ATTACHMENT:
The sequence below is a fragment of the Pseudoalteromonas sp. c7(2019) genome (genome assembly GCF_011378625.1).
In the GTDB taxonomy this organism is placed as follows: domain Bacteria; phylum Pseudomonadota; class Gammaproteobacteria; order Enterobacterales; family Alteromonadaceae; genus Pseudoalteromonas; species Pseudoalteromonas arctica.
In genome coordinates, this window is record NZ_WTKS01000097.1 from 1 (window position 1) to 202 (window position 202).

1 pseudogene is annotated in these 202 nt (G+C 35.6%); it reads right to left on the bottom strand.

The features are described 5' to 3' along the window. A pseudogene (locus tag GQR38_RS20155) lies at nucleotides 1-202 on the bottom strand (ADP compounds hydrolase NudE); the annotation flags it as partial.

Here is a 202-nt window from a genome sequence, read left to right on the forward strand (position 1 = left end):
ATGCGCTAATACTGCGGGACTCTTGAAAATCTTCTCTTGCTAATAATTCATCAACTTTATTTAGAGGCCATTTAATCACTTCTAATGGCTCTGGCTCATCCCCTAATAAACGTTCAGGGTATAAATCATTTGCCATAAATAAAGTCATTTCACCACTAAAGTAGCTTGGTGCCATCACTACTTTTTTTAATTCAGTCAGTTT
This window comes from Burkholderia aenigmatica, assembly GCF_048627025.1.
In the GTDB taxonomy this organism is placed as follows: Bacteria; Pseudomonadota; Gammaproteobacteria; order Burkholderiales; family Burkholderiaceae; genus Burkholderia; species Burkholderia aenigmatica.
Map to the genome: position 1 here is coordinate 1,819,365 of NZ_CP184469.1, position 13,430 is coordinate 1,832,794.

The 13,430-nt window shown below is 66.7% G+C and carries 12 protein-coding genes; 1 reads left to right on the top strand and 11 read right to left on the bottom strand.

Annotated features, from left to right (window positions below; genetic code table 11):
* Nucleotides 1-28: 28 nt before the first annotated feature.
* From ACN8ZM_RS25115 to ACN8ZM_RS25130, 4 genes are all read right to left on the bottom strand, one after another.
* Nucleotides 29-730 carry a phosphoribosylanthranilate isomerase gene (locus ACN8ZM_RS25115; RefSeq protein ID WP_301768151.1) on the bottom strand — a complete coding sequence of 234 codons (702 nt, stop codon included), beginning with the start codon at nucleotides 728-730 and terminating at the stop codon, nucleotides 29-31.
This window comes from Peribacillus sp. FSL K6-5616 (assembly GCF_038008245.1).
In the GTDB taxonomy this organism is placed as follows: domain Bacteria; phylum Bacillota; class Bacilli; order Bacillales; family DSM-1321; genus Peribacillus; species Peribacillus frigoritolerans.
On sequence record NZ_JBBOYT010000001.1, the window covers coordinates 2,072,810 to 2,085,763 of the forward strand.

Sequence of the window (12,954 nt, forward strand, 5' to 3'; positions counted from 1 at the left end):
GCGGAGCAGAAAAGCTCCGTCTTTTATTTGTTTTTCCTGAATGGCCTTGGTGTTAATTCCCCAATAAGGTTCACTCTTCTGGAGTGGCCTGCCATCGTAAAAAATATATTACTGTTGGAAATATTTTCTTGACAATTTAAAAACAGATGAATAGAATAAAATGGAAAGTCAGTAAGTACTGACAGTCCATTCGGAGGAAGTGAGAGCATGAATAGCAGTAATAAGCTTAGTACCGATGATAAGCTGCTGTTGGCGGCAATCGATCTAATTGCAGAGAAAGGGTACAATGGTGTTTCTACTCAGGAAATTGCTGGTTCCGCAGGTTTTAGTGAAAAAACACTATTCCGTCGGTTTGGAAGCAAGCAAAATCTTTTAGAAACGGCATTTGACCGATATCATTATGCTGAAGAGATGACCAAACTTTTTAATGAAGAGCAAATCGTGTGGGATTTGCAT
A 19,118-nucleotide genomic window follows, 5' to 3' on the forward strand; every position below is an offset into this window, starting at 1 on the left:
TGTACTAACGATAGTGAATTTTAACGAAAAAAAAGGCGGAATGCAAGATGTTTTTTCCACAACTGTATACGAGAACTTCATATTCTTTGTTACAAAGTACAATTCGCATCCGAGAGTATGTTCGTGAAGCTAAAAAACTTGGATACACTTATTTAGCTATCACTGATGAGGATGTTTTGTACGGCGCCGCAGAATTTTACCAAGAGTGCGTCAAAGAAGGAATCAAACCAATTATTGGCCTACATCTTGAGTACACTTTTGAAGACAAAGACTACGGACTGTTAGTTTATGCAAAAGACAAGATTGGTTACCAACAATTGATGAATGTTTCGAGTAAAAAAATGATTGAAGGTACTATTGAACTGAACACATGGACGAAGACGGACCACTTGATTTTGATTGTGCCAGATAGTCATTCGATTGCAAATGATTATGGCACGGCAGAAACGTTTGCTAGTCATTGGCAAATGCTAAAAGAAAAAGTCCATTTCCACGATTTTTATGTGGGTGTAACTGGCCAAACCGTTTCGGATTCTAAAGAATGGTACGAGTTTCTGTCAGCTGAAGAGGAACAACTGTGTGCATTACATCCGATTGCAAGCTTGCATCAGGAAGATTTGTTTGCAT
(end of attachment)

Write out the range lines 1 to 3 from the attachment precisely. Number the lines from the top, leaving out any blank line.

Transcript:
The sequence below is a fragment of the Pseudoalteromonas sp. c7(2019) genome (genome assembly GCF_011378625.1).
In the GTDB taxonomy this organism is placed as follows: domain Bacteria; phylum Pseudomonadota; class Gammaproteobacteria; order Enterobacterales; family Alteromonadaceae; genus Pseudoalteromonas; species Pseudoalteromonas arctica.
In genome coordinates, this window is record NZ_WTKS01000097.1 from 1 (window position 1) to 202 (window position 202).